On the same day, patients underwent a full ophthalmic examination. Visual acuity was measured using an early treatment diabetic retinopathy study chart at 4 m. Best corrected visual acuity was recorded as Snellen equivalent. After pupil dilation with 0.5% phenylephrine hydrochloride and 0.1% tropicamide, patients were examined with slit-lamp biomicroscopy, and stereo fundus photographs of the 50° central posterior segment were taken.
Subsequently, all subjects were examined with the StratusOCT (Model 3000, Carl Zeiss Meditec, Dublin, CA, USA, software version 4.0.1). Both the fast macular thickness and regular macular thickness OCT scan protocols were performed on both eyes. Both scan protocols obtain six cross-sectional scan lines, 6 mm in length, at equally spaced angular orientations (30°) in a radial spoke pattern centred on the fovea. RT is defined by the software algorithm as the distance between the surface of the retina and the first highly reflective layer visible at the level of the outer retina and retinal pigment epithelium. An interpolated RT map is constructed from the six scan lines by the software.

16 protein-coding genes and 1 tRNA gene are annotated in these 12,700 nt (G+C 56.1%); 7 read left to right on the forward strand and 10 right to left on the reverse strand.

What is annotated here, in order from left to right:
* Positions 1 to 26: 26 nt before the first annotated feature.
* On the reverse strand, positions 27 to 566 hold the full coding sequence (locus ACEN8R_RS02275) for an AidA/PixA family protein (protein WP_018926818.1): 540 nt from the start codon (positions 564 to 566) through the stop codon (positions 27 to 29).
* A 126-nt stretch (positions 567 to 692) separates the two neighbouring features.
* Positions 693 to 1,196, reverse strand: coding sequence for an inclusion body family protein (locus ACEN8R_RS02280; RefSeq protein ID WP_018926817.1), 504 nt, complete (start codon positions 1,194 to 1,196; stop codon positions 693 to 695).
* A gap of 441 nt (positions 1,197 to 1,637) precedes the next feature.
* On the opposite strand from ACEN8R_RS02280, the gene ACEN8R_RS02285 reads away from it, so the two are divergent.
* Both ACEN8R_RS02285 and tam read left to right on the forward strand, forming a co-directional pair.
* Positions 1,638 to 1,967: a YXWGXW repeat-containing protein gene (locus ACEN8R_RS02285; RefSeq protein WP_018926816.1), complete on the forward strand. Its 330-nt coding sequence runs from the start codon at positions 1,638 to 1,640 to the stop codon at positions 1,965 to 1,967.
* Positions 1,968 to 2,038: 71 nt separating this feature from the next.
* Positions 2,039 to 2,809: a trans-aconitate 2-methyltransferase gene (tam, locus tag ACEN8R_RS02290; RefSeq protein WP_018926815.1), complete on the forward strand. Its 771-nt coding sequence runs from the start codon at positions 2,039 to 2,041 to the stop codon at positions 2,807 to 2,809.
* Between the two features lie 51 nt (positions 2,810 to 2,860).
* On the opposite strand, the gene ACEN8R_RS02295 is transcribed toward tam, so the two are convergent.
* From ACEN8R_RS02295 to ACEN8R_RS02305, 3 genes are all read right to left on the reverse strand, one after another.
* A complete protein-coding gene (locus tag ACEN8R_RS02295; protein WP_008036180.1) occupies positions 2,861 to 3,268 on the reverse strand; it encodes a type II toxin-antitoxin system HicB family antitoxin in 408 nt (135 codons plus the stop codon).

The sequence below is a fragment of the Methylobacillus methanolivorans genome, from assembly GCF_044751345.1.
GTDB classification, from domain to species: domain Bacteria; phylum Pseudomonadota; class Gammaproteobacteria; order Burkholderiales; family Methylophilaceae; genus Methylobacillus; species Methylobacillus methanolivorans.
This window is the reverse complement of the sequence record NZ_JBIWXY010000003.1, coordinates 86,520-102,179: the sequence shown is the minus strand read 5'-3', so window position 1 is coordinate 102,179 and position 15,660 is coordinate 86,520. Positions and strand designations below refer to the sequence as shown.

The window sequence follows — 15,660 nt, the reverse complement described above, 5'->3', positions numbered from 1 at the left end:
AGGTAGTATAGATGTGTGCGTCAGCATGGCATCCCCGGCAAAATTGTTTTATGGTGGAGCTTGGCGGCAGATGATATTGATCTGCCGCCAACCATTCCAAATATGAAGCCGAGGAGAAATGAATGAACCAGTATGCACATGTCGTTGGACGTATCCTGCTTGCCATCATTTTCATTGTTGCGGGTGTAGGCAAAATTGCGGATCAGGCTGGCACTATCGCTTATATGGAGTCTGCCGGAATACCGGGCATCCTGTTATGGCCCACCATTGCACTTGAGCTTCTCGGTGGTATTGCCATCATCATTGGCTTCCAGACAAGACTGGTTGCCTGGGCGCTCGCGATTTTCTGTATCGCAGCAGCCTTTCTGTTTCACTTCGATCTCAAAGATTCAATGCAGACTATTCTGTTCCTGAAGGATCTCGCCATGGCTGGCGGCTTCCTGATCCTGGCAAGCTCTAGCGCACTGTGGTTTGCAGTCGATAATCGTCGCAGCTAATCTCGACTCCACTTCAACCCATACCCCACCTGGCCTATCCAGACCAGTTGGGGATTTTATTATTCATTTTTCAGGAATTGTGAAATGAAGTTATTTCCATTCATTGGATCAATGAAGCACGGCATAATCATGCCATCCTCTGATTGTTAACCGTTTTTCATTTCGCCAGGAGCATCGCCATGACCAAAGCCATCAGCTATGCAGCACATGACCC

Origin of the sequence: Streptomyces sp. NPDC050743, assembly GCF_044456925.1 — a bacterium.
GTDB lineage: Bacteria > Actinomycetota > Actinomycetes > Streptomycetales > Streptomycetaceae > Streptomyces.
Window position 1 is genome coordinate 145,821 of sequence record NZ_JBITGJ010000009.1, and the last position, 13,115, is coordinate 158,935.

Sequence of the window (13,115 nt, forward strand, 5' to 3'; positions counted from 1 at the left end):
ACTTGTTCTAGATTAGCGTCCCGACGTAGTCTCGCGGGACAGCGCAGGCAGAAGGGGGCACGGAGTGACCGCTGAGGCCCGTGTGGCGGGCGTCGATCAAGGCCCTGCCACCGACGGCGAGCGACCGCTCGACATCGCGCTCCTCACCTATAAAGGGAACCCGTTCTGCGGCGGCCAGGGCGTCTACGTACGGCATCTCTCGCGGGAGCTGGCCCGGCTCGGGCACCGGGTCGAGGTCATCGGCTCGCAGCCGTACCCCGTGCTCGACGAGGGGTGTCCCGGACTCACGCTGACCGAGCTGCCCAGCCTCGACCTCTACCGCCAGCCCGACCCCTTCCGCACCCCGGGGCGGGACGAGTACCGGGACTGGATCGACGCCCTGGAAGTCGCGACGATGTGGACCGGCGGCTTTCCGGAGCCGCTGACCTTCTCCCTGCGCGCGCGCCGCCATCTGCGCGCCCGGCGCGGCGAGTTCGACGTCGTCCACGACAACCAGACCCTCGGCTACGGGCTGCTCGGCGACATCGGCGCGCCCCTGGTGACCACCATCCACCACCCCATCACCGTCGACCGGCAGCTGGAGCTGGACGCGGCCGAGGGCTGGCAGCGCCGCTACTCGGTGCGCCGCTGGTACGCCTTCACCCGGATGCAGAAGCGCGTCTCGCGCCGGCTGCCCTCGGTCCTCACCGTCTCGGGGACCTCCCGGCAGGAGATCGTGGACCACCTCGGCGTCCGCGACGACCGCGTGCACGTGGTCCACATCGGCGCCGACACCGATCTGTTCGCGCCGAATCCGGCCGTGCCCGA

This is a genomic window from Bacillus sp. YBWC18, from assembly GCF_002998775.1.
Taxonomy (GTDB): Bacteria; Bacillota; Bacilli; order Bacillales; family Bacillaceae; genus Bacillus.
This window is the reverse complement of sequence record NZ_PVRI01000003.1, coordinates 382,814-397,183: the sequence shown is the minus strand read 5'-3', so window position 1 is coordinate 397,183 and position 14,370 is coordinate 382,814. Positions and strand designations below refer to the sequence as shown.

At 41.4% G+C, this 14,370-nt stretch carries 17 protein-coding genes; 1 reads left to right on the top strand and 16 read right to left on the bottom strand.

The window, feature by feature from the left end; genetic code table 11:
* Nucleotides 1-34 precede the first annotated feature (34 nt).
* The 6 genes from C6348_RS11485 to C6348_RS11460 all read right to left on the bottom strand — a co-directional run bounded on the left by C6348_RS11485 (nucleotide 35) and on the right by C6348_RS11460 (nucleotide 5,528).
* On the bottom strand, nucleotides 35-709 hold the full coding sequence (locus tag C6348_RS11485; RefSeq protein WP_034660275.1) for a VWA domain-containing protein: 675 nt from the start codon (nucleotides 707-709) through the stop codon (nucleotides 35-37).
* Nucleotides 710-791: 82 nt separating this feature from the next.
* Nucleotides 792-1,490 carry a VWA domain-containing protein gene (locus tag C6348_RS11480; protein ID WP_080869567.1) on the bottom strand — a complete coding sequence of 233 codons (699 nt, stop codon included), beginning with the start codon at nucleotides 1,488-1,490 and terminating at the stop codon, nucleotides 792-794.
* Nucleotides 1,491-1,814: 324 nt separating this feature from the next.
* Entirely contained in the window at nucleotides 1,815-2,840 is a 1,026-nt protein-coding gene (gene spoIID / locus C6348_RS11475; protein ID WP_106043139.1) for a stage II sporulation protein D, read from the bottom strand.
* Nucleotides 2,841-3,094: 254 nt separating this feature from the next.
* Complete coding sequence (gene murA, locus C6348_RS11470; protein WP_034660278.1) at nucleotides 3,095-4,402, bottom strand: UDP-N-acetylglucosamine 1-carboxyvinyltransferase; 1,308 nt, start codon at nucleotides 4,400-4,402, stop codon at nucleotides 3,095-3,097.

For analysis of the RT, the mean RT was calculated in four areas: the central fovea (the cross-section of the six radial scans), the fovea (central circle, with a diameter of 1 mm, area A1), the pericentral area (donut shaped ring with an inner diameter of 1 mm and an outer diameter of 3 mm, area A2–5) and the peripheral area (inner diameter of 3 mm and outer diameter of 6 mm, area A6–9) (fig 1). As the results of RT measurements by the two scan protocols did not differ (r = 0.98, p<0.0001), we used the fast macular thickness scan protocol for further analysis. As the mean RT in the left and right eye of the same subject showed a significant correlation (r = 0.93, p <0.0001), we used the right eye of all patients and healthy controls for further analysis. The mean RT in all four areas was compared between patients with minimal DR, patients with no DR and healthy control subjects.
RT measurements were repeated for all patients with diabetes after a period of 4 months.